Back in 2013, people had barely heard of the Temperance Movement. Undeterred, this collective of rock’n’roll lifers (coming from Jamiroquai, Rooster and others) changed all that with their self-titled debut – a sparky evocation of Little Feat, the Black Crowes and other classic influences.
It went to No.12 in the UK chart, critics across the board purred, and the five-piece went on tour with the Rolling Stones. In an age where new rock isn’t supposed to stand a chance on the big stage, this was a reassuring rise.
“The first album was a tip of the hat to the way recording was done in the past, and a reaction to very controlled pop music being made by far too many people at one time,” says singer Phil Campbell. “I think this new one captured the sound of the band we’ve become on tour with the first album.”
White Bear has gone down well at Classic Rock towers. Yes, it’s broadly the same breed of Crowes-referencing rock as last time, but with certain crucial differences.
“I think the difference is confidence, and a band who’s been given the thumbs-up by legendary figures like the Stones and Jimmy Page,” Campbell says. “You mix that with a bunch of touring and you get a second record that’s allowed to have a little glam, a bit of personality, and to be a bit boisterous sometimes.”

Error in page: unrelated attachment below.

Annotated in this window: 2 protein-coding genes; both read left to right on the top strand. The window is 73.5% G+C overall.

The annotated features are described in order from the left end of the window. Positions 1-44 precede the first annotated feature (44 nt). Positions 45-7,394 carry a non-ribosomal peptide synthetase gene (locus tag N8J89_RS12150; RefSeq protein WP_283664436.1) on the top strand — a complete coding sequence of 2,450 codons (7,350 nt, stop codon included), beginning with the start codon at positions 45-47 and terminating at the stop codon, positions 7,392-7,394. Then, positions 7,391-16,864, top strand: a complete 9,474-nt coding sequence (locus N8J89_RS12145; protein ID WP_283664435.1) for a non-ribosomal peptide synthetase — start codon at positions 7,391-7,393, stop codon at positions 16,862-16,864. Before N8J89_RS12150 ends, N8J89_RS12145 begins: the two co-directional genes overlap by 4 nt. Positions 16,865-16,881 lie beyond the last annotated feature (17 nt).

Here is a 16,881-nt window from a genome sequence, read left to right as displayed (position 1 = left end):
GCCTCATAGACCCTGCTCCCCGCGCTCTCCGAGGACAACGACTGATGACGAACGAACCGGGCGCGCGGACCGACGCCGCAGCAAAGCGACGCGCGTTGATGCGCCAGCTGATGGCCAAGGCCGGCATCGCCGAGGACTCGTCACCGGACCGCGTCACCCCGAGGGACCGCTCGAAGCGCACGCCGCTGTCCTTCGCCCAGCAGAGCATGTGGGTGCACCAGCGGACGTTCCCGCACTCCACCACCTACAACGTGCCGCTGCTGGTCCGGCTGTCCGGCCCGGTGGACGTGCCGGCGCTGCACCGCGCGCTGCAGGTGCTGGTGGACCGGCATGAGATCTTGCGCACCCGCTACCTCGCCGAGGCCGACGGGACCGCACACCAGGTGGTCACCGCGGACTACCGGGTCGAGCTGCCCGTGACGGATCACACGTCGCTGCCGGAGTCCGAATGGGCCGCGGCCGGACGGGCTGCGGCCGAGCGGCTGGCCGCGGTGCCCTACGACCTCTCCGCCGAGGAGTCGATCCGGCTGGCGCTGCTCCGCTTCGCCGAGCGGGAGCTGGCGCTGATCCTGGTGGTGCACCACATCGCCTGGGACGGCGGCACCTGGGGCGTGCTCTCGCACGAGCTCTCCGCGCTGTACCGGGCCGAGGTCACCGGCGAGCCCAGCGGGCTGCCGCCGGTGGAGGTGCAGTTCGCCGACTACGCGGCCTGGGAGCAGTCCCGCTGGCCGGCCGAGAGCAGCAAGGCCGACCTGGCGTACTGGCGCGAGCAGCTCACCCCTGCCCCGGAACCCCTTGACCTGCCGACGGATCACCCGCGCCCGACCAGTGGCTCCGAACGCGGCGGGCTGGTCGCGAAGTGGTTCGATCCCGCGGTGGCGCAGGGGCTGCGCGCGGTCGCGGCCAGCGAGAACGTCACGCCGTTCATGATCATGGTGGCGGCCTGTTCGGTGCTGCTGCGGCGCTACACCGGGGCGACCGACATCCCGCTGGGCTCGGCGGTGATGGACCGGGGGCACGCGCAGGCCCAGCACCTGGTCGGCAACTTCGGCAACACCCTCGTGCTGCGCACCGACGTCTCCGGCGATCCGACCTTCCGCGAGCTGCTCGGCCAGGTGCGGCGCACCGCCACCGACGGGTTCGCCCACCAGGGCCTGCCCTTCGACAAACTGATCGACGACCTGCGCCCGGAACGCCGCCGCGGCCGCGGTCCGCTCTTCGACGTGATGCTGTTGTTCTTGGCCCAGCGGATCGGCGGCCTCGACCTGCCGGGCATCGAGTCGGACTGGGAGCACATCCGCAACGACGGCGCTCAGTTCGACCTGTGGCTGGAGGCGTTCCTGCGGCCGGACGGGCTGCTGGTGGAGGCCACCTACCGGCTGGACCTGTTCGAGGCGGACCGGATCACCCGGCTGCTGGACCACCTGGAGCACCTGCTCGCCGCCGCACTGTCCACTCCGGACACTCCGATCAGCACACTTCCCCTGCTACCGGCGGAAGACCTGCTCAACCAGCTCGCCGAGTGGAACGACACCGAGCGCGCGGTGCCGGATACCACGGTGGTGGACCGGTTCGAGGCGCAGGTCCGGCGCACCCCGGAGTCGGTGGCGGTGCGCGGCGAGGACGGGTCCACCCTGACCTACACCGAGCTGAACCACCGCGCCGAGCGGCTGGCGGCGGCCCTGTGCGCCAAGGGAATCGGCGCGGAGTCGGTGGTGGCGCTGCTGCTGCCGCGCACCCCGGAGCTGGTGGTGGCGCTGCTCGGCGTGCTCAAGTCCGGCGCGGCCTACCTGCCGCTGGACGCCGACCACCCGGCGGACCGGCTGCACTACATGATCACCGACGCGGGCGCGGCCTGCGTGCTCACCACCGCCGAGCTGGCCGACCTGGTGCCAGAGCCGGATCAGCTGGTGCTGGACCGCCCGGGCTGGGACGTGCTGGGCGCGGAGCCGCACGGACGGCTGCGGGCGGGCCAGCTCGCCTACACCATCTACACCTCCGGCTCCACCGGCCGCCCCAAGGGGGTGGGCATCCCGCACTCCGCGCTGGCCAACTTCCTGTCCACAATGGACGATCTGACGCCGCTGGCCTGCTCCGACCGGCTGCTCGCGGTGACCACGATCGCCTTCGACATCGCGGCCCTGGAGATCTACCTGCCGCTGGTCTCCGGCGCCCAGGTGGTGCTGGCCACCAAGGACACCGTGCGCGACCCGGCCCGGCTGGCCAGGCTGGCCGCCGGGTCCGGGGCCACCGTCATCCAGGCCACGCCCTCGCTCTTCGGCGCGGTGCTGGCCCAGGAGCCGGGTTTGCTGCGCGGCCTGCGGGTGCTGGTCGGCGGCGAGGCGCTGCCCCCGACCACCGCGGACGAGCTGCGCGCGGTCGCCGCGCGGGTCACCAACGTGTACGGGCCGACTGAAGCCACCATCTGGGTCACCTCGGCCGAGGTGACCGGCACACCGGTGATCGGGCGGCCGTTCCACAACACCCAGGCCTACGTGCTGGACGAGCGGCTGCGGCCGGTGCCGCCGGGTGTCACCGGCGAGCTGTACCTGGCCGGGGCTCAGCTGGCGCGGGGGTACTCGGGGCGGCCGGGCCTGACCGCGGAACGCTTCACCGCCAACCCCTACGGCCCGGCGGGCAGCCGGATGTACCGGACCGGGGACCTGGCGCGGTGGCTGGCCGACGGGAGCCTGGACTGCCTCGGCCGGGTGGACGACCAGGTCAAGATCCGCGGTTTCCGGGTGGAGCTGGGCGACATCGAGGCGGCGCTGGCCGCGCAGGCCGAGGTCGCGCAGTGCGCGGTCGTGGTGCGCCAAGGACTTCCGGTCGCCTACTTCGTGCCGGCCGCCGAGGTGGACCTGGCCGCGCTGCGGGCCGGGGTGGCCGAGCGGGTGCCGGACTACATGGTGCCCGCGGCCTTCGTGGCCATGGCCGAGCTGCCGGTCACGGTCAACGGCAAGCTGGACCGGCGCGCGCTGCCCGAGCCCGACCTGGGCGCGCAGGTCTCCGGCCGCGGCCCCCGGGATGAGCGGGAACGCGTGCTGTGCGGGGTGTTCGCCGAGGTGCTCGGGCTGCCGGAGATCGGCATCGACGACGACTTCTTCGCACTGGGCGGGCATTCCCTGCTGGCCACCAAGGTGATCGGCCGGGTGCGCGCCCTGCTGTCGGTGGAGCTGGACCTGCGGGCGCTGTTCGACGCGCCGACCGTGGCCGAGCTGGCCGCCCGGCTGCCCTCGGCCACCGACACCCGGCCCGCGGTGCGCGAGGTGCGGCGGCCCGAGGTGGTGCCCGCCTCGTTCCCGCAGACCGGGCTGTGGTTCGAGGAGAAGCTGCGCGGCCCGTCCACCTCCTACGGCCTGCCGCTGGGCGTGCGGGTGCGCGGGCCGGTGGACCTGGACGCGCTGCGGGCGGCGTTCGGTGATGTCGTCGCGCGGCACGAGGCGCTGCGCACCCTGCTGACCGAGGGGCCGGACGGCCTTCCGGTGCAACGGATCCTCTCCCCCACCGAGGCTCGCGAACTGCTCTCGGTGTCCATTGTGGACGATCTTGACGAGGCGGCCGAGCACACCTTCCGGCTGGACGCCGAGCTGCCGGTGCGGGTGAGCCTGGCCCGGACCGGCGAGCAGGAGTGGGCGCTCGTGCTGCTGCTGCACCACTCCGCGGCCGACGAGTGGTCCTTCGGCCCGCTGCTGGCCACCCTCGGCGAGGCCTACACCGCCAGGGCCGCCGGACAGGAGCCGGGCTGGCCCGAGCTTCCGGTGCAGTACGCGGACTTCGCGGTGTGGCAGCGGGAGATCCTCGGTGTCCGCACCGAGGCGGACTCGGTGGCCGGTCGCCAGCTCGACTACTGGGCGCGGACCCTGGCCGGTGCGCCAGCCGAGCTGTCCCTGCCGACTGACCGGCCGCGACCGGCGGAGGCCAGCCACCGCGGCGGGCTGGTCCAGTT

And so it is, with tracks like Get Yourself Free offering charismatic evidence of their new flair. There are experimental moments too – A Pleasant Peace I Feel, for example, is a contemplative change of pace. “We were beginning to get a bit fed up with playing the same thing over and over again,” Campbell says. “We were hungry to come out of soundchecks and record. Our sound guy would start recording, or somebody would pick up a phone and start recording.”
The new album was subsequently laid down in three sessions: one in London’s Fish Factory (where they recorded their debut), one at Rockfield (past clients include Black Sabbath, Robert Plant and Motörhead) and a third at Angelic Studios, Oxfordshire. By January it was being finished.
In September, guitarist Luke Potashnick left the group, amicably, to pursue writing/studio work. His replacement hadn’t been confirmed as we went to press, but the collective mood is very much a forward-thinking one. Campbell, for one, isn’t feeling the pressure. “I’m just thankful for the opportunity to do this,” he says. “Being in this group, it’s what I was always meant to be doing.”